A traveler to northern Nigeria unavoidably notices them. They live an incredibly exceptional life and survive in the crudest and most unusual manner. Pervading almost every street, they tread smooth roads and coarse terrains scavenging for eatables with which to quench their famished tummy. Their clothes, rather rags, barely cover their sagging, rash-pervaded bodies. With mucous-filled nostrils, they anxiously peruse garbage for booties. They beg for money. They feed on remnants. With germ-ridden bowls and hands stretched out, they rush at passers-by on streets and motorists in traffic, known and unknown, for whatever they could possibly obtain. Anything, any amount! These they did day in, day out. The almajiris do just anything to survive!
I felt this unimaginable gratitude not because of a prosperous occurrence in my life but by merely reflecting on the abject conditions they lived in. I was awed not by any glamor in their lives but by their crude and rugged way of survival.
Until this sojourn, I could only imagine people living such anomalous lives. Here however, I see the almajiri who would not complain that a well-prepared meal is not the choice repast but would hastily jump at just anything that can pass through the esophagus. Anything goes! For them, choice is an opulence they could ill afford.
These children, the almajiris are child-beggars ranging between ages four and twelve; and by far, they form the most worrisome scenes in my entire odyssey up north – an odyssey which began at Agege Park in Lagos where my dad and I boarded a luxurious bus.
At stops after the park, ‘attachment’ passengers joined in till the whole bus became crowded and stuffy. People everywhere! But it seems good business for both the motorists and the attachments. The motorists thereby increased their earnings and the attachments travel at a reduced fare though in harsh conditions.
I constantly felt heavy pressure on my right shoulder. It was the man standing beside me leaning intensely on me as he either drifts off or loses balance. He was just one of the many attachments who stood throughout the journey. Some managed to sit on the bare floor. Others, not so lucky, ‘hung’ onto iron bars for the about 18-hours journey. It dawned on me that my seat was a luxury.
This and every bit of my journey up north infused me with a unique splendor of appreciation for the many blessings we habitually take for granted.
As the bus covered distances, my sight caught hold of the North’s agricultural endowment – vast land and a sizable farming population providing the great chunk of the country’s everyday nourishment. Just as I gaze in outlandish astonishment, murmurs roar from behind; western women complaining that the north offers nothing to the federation. This indeed is a country sharply divided along many lines. As I pondered about Nigeria’s continued existence, I helplessly failed to subscribe to their postulations, for before me lay North’s contribution to national wealth. While the western and eastern regions boast of commerce and oil, the north can equally boast of agriculture!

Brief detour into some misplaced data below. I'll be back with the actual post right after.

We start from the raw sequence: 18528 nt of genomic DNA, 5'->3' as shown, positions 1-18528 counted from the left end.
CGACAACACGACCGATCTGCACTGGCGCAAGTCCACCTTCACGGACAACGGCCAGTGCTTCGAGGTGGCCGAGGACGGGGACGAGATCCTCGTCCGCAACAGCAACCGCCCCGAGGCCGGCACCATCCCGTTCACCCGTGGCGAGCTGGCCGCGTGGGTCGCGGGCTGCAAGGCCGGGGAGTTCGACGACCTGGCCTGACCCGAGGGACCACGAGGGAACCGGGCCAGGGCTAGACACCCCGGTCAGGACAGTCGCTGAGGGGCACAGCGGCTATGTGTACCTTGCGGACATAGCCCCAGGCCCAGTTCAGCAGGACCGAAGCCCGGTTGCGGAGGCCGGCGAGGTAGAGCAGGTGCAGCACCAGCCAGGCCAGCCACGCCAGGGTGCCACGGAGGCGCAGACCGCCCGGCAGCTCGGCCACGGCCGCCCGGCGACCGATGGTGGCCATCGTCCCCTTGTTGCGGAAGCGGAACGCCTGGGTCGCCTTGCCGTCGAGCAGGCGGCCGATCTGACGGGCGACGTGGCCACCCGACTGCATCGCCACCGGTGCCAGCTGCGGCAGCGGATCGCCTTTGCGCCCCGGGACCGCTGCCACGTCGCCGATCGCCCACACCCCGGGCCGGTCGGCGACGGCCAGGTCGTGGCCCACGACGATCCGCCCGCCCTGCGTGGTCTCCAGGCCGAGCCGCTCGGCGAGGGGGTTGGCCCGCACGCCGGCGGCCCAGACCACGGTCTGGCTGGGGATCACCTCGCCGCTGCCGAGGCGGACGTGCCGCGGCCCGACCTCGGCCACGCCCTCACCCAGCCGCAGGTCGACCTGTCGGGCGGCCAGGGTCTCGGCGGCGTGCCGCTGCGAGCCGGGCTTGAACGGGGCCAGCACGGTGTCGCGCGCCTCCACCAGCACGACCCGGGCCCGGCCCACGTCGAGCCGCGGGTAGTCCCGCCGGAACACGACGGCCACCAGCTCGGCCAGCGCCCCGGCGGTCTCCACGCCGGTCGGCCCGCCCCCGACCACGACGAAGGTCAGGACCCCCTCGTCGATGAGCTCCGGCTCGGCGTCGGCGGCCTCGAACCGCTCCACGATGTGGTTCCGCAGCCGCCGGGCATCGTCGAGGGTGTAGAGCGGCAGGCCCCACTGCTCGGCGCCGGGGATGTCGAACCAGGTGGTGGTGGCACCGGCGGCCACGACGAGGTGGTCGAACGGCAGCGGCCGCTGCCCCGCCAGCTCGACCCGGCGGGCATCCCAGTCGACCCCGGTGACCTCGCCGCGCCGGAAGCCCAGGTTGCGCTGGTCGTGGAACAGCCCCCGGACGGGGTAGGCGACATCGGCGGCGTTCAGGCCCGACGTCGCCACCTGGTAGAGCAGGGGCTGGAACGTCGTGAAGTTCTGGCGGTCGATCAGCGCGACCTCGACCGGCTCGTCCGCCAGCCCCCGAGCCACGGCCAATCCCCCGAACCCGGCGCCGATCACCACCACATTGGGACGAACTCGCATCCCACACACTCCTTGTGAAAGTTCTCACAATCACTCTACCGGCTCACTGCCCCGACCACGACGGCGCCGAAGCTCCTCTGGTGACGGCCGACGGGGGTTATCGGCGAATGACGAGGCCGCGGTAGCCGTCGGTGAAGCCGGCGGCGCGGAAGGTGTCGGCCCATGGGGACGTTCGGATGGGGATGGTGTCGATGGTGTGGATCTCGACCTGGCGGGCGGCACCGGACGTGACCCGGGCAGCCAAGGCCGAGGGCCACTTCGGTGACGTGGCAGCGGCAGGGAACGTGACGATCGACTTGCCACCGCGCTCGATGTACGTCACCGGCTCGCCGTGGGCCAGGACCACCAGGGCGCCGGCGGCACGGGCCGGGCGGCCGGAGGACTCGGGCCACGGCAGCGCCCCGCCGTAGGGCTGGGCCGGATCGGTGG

Kano was the last stop. The remaining passengers alighted. Journeying to my dad’s lodge at ‘Sabon-Geri’, a settlement for outlanders at the heart of Katsina state, I was immediately amused by the infrastructure. Though it wasn’t exceptional, it ridiculed my preconception. Like many, I had thought the north to be a jungle – more like the state of nature described by Hobbes. So, I couldn’t conceal an illuminated expression of wonder seeing many good roads and a relatively stable electricity supply.
Interacting with the natives was pleasurable. They were people with every feature a human possesses. By their uncomplicated lifestyle, they taught me to value the inherent beauty in diversity and variation. In Lagos where I grew up, life can be atrocious like when you are stuck in traffic jam; when you cannot meet your bills despite working round the clock; and when times are perilous. Of course, Lagos city has its alluring charms too. But life here was basic, simple, devoid of complexities, and so much to look forward to.
Touring some northern states in Nigeria including Katsina and Zamfara for about three weeks, what emerged were matchless feelings of awe for the bizarre daily-life of the almajiris and the risky ventures of the attachments; and gratitude for blessings commonly belittled together with a penchant for the adorable pulchritude which overwhelms the region.
That’s the anecdote of my sojourn up north; a place that inspires awe, gratitude and a reinforced proclivity for travelling.
About the Author: Abdullateef Abdul is an undergraduate law student from the University of Lagos, a writer, editor, researcher and a progress-enthusiast. He lives in the Lagos coastal city. For more information, visit his Facebook page.
Thank you for reading and commenting. Please enter our next Travel Writing competition and tell your story.